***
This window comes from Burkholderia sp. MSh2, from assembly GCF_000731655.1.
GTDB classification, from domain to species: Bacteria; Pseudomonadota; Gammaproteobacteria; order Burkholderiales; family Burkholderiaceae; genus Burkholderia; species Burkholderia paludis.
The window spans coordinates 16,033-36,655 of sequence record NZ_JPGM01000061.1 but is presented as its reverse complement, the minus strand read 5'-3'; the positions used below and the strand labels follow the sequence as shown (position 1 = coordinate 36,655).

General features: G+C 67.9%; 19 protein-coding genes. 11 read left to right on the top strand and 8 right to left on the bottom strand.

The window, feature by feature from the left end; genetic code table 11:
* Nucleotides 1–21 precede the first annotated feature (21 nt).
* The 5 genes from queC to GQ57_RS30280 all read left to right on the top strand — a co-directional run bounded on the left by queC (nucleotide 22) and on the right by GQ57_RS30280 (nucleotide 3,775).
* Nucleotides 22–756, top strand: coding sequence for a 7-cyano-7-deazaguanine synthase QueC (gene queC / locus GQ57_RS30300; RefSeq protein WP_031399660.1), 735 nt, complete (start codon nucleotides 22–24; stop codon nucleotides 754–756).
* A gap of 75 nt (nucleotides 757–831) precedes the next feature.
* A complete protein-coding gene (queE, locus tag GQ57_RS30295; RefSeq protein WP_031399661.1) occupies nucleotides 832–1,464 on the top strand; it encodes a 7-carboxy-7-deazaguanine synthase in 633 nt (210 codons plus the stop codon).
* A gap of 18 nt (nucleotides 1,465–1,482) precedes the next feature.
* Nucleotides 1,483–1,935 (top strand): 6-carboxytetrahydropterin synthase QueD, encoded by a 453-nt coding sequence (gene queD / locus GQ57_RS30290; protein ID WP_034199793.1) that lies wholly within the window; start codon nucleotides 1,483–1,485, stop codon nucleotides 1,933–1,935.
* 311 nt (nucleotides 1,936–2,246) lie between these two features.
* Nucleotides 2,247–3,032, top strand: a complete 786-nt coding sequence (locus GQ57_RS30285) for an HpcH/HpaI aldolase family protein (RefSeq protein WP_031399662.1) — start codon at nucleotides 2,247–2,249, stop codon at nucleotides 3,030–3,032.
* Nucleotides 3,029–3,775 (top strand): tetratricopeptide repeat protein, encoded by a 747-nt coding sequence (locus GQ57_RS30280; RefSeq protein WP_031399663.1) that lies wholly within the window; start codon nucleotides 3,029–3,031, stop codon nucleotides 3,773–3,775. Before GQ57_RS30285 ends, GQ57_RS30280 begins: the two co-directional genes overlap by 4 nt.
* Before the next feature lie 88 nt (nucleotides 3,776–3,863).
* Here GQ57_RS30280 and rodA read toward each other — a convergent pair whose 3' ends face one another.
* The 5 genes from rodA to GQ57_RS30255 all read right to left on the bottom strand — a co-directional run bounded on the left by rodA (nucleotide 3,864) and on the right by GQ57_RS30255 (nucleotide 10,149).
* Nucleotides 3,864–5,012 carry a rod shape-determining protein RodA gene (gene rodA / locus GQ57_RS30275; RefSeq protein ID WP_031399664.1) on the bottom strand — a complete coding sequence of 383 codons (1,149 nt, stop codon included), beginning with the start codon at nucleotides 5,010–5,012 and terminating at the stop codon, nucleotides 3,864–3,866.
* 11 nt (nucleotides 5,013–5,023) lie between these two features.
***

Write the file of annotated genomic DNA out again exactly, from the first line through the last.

This window comes from Burkholderia sp. MSh2, from assembly GCF_000731655.1.
GTDB classification, from domain to species: Bacteria; Pseudomonadota; Gammaproteobacteria; order Burkholderiales; family Burkholderiaceae; genus Burkholderia; species Burkholderia paludis.
The window spans coordinates 16,033-36,655 of sequence record NZ_JPGM01000061.1 but is presented as its reverse complement, the minus strand read 5'-3'; the positions used below and the strand labels follow the sequence as shown (position 1 = coordinate 36,655).

General features: G+C 67.9%; 19 protein-coding genes. 11 read left to right on the top strand and 8 right to left on the bottom strand.

The window, feature by feature from the left end; genetic code table 11:
* Nucleotides 1–21 precede the first annotated feature (21 nt).
* The 5 genes from queC to GQ57_RS30280 all read left to right on the top strand — a co-directional run bounded on the left by queC (nucleotide 22) and on the right by GQ57_RS30280 (nucleotide 3,775).
* Nucleotides 22–756, top strand: coding sequence for a 7-cyano-7-deazaguanine synthase QueC (gene queC / locus GQ57_RS30300; RefSeq protein WP_031399660.1), 735 nt, complete (start codon nucleotides 22–24; stop codon nucleotides 754–756).
* A gap of 75 nt (nucleotides 757–831) precedes the next feature.
* A complete protein-coding gene (queE, locus tag GQ57_RS30295; RefSeq protein WP_031399661.1) occupies nucleotides 832–1,464 on the top strand; it encodes a 7-carboxy-7-deazaguanine synthase in 633 nt (210 codons plus the stop codon).
* A gap of 18 nt (nucleotides 1,465–1,482) precedes the next feature.
* Nucleotides 1,483–1,935 (top strand): 6-carboxytetrahydropterin synthase QueD, encoded by a 453-nt coding sequence (gene queD / locus GQ57_RS30290; protein ID WP_034199793.1) that lies wholly within the window; start codon nucleotides 1,483–1,485, stop codon nucleotides 1,933–1,935.
* 311 nt (nucleotides 1,936–2,246) lie between these two features.
* Nucleotides 2,247–3,032, top strand: a complete 786-nt coding sequence (locus GQ57_RS30285) for an HpcH/HpaI aldolase family protein (RefSeq protein WP_031399662.1) — start codon at nucleotides 2,247–2,249, stop codon at nucleotides 3,030–3,032.
* Nucleotides 3,029–3,775 (top strand): tetratricopeptide repeat protein, encoded by a 747-nt coding sequence (locus GQ57_RS30280; RefSeq protein WP_031399663.1) that lies wholly within the window; start codon nucleotides 3,029–3,031, stop codon nucleotides 3,773–3,775. Before GQ57_RS30285 ends, GQ57_RS30280 begins: the two co-directional genes overlap by 4 nt.
* Before the next feature lie 88 nt (nucleotides 3,776–3,863).
* Here GQ57_RS30280 and rodA read toward each other — a convergent pair whose 3' ends face one another.
* The 5 genes from rodA to GQ57_RS30255 all read right to left on the bottom strand — a co-directional run bounded on the left by rodA (nucleotide 3,864) and on the right by GQ57_RS30255 (nucleotide 10,149).
* Nucleotides 3,864–5,012 carry a rod shape-determining protein RodA gene (gene rodA / locus GQ57_RS30275; RefSeq protein ID WP_031399664.1) on the bottom strand — a complete coding sequence of 383 codons (1,149 nt, stop codon included), beginning with the start codon at nucleotides 5,010–5,012 and terminating at the stop codon, nucleotides 3,864–3,866.
* 11 nt (nucleotides 5,013–5,023) lie between these two features.